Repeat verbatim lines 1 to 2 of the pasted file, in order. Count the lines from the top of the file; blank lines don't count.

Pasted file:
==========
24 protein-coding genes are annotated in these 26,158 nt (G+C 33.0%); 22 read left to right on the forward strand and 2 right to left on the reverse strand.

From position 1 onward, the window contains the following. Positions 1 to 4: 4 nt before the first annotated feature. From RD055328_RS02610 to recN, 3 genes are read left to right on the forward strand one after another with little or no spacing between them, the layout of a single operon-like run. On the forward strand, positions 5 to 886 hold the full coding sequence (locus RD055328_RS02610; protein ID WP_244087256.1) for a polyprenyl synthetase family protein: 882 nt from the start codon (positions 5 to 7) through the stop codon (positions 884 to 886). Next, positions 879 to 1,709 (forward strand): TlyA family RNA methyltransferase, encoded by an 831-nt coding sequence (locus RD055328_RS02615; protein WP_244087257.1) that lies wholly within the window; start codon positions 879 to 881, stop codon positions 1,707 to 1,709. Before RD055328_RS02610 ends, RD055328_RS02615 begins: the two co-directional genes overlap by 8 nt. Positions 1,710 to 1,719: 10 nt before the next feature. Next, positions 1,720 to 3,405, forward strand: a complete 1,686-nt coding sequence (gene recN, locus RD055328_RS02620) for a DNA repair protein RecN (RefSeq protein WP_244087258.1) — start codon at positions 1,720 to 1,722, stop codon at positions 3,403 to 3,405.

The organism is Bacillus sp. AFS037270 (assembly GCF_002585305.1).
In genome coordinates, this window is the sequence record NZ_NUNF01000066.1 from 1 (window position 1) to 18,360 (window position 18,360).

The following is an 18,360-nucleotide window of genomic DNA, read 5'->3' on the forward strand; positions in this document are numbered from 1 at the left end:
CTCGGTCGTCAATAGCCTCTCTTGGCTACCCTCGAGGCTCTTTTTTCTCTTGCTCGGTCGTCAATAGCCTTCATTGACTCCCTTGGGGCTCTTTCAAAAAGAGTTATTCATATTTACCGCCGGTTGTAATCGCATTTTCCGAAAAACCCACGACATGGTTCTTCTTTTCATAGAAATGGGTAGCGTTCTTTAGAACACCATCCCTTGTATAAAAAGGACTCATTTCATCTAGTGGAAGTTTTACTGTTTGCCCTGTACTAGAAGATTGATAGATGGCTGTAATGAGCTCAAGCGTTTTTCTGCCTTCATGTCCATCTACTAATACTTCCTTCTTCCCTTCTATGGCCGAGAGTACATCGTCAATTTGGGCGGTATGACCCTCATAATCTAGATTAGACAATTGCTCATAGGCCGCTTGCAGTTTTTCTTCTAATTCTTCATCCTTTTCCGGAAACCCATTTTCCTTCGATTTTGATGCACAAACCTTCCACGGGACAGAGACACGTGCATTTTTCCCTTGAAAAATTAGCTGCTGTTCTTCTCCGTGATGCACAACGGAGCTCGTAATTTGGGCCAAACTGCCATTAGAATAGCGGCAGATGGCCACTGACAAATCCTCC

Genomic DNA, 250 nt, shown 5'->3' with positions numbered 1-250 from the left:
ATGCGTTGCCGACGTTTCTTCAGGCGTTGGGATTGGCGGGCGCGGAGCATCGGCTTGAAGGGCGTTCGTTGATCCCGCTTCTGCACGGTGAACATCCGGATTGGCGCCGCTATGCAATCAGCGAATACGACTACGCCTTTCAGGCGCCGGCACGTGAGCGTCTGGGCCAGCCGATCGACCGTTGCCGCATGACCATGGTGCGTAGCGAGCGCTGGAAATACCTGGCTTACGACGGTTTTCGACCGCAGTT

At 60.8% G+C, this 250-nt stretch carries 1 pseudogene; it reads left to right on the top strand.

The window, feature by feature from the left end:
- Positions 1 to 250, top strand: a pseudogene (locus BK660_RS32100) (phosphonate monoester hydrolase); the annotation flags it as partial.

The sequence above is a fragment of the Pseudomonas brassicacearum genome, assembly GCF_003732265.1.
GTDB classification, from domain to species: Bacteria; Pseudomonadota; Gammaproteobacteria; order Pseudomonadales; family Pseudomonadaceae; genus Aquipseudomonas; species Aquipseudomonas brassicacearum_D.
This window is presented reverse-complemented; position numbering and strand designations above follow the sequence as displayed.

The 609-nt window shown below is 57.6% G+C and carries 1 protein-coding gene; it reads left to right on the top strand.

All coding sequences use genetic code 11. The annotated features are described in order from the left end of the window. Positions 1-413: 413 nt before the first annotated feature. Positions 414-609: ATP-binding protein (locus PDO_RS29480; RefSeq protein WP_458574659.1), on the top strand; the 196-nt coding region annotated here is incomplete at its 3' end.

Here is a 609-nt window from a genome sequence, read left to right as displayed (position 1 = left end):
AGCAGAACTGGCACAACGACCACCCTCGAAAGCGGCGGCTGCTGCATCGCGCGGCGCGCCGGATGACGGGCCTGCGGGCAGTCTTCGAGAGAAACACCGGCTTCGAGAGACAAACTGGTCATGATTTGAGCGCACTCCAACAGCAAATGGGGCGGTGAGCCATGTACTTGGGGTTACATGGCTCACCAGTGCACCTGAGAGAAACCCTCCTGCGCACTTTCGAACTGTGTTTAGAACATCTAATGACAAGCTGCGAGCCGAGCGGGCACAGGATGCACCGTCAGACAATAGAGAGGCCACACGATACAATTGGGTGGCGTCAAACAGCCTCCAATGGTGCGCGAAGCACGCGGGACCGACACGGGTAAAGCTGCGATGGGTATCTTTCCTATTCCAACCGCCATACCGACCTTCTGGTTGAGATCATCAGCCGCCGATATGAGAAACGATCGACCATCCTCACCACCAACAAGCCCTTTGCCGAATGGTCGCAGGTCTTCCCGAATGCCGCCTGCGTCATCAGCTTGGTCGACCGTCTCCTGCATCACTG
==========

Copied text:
24 protein-coding genes are annotated in these 26,158 nt (G+C 33.0%); 22 read left to right on the forward strand and 2 right to left on the reverse strand.

From position 1 onward, the window contains the following. Positions 1 to 4: 4 nt before the first annotated feature. From RD055328_RS02610 to recN, 3 genes are read left to right on the forward strand one after another with little or no spacing between them, the layout of a single operon-like run. On the forward strand, positions 5 to 886 hold the full coding sequence (locus RD055328_RS02610; protein ID WP_244087256.1) for a polyprenyl synthetase family protein: 882 nt from the start codon (positions 5 to 7) through the stop codon (positions 884 to 886). Next, positions 879 to 1,709 (forward strand): TlyA family RNA methyltransferase, encoded by an 831-nt coding sequence (locus RD055328_RS02615; protein WP_244087257.1) that lies wholly within the window; start codon positions 879 to 881, stop codon positions 1,707 to 1,709. Before RD055328_RS02610 ends, RD055328_RS02615 begins: the two co-directional genes overlap by 8 nt. Positions 1,710 to 1,719: 10 nt before the next feature. Next, positions 1,720 to 3,405, forward strand: a complete 1,686-nt coding sequence (gene recN, locus RD055328_RS02620) for a DNA repair protein RecN (RefSeq protein WP_244087258.1) — start codon at positions 1,720 to 1,722, stop codon at positions 3,403 to 3,405.